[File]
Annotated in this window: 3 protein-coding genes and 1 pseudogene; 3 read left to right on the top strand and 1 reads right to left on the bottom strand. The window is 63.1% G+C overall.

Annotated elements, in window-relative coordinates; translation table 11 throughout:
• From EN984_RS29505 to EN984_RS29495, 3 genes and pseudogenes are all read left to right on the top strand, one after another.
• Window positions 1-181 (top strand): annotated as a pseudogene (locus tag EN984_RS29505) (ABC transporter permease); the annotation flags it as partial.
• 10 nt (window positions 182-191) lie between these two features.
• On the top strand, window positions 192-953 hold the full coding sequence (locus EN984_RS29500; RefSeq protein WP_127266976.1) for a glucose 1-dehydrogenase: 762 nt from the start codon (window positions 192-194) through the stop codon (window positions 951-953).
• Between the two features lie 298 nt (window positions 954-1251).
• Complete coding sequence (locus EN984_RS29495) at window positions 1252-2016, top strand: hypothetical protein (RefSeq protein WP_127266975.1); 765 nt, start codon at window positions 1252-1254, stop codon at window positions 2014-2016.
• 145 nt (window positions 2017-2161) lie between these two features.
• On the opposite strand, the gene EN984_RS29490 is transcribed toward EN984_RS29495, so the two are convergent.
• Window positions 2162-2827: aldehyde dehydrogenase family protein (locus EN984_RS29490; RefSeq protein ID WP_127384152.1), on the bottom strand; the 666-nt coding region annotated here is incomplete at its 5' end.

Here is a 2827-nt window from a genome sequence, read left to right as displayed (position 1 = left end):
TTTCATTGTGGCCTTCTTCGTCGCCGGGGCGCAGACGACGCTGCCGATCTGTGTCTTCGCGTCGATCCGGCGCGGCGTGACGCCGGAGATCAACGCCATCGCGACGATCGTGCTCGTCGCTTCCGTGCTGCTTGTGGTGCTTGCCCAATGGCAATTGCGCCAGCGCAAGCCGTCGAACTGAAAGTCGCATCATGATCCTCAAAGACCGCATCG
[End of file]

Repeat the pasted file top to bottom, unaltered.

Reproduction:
Annotated in this window: 3 protein-coding genes and 1 pseudogene; 3 read left to right on the top strand and 1 reads right to left on the bottom strand. The window is 63.1% G+C overall.

Annotated elements, in window-relative coordinates; translation table 11 throughout:
• From EN984_RS29505 to EN984_RS29495, 3 genes and pseudogenes are all read left to right on the top strand, one after another.
• Window positions 1-181 (top strand): annotated as a pseudogene (locus tag EN984_RS29505) (ABC transporter permease); the annotation flags it as partial.
• 10 nt (window positions 182-191) lie between these two features.
• On the top strand, window positions 192-953 hold the full coding sequence (locus EN984_RS29500; RefSeq protein WP_127266976.1) for a glucose 1-dehydrogenase: 762 nt from the start codon (window positions 192-194) through the stop codon (window positions 951-953).
• Between the two features lie 298 nt (window positions 954-1251).
• Complete coding sequence (locus EN984_RS29495) at window positions 1252-2016, top strand: hypothetical protein (RefSeq protein WP_127266975.1); 765 nt, start codon at window positions 1252-1254, stop codon at window positions 2014-2016.
• 145 nt (window positions 2017-2161) lie between these two features.
• On the opposite strand, the gene EN984_RS29490 is transcribed toward EN984_RS29495, so the two are convergent.
• Window positions 2162-2827: aldehyde dehydrogenase family protein (locus EN984_RS29490; RefSeq protein ID WP_127384152.1), on the bottom strand; the 666-nt coding region annotated here is incomplete at its 5' end.

Here is a 2827-nt window from a genome sequence, read left to right as displayed (position 1 = left end):
TTTCATTGTGGCCTTCTTCGTCGCCGGGGCGCAGACGACGCTGCCGATCTGTGTCTTCGCGTCGATCCGGCGCGGCGTGACGCCGGAGATCAACGCCATCGCGACGATCGTGCTCGTCGCTTCCGTGCTGCTTGTGGTGCTTGCCCAATGGCAATTGCGCCAGCGCAAGCCGTCGAACTGAAAGTCGCATCATGATCCTCAAAGACCGCATCG